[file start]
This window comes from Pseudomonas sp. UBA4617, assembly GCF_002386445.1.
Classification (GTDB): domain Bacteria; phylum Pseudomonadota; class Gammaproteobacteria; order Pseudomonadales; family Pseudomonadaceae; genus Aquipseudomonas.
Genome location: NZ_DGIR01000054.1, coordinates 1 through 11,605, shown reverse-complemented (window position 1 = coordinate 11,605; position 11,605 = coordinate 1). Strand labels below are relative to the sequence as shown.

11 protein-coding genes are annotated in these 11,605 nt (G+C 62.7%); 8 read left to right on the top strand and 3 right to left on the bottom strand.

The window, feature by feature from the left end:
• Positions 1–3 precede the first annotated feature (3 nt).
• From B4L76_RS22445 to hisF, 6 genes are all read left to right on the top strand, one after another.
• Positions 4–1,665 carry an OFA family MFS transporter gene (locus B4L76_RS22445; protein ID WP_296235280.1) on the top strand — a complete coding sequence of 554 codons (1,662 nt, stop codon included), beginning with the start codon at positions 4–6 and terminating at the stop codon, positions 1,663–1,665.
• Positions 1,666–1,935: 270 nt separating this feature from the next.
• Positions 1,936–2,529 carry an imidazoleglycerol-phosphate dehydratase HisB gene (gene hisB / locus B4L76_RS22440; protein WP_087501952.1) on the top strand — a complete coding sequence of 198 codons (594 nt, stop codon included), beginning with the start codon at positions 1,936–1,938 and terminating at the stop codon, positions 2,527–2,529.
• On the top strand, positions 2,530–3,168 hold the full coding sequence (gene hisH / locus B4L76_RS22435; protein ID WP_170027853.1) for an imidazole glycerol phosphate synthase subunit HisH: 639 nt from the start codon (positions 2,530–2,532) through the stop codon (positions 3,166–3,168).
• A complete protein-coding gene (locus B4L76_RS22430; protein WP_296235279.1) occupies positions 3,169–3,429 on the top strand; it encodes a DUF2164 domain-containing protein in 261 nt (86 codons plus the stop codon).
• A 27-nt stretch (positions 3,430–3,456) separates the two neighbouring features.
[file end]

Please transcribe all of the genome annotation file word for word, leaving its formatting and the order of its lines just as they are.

This window comes from Pseudomonas sp. UBA4617, assembly GCF_002386445.1.
Classification (GTDB): domain Bacteria; phylum Pseudomonadota; class Gammaproteobacteria; order Pseudomonadales; family Pseudomonadaceae; genus Aquipseudomonas.
Genome location: NZ_DGIR01000054.1, coordinates 1 through 11,605, shown reverse-complemented (window position 1 = coordinate 11,605; position 11,605 = coordinate 1). Strand labels below are relative to the sequence as shown.

11 protein-coding genes are annotated in these 11,605 nt (G+C 62.7%); 8 read left to right on the top strand and 3 right to left on the bottom strand.

The window, feature by feature from the left end:
• Positions 1–3 precede the first annotated feature (3 nt).
• From B4L76_RS22445 to hisF, 6 genes are all read left to right on the top strand, one after another.
• Positions 4–1,665 carry an OFA family MFS transporter gene (locus B4L76_RS22445; protein ID WP_296235280.1) on the top strand — a complete coding sequence of 554 codons (1,662 nt, stop codon included), beginning with the start codon at positions 4–6 and terminating at the stop codon, positions 1,663–1,665.
• Positions 1,666–1,935: 270 nt separating this feature from the next.
• Positions 1,936–2,529 carry an imidazoleglycerol-phosphate dehydratase HisB gene (gene hisB / locus B4L76_RS22440; protein WP_087501952.1) on the top strand — a complete coding sequence of 198 codons (594 nt, stop codon included), beginning with the start codon at positions 1,936–1,938 and terminating at the stop codon, positions 2,527–2,529.
• On the top strand, positions 2,530–3,168 hold the full coding sequence (gene hisH / locus B4L76_RS22435; protein ID WP_170027853.1) for an imidazole glycerol phosphate synthase subunit HisH: 639 nt from the start codon (positions 2,530–2,532) through the stop codon (positions 3,166–3,168).
• A complete protein-coding gene (locus B4L76_RS22430; protein WP_296235279.1) occupies positions 3,169–3,429 on the top strand; it encodes a DUF2164 domain-containing protein in 261 nt (86 codons plus the stop codon).
• A 27-nt stretch (positions 3,430–3,456) separates the two neighbouring features.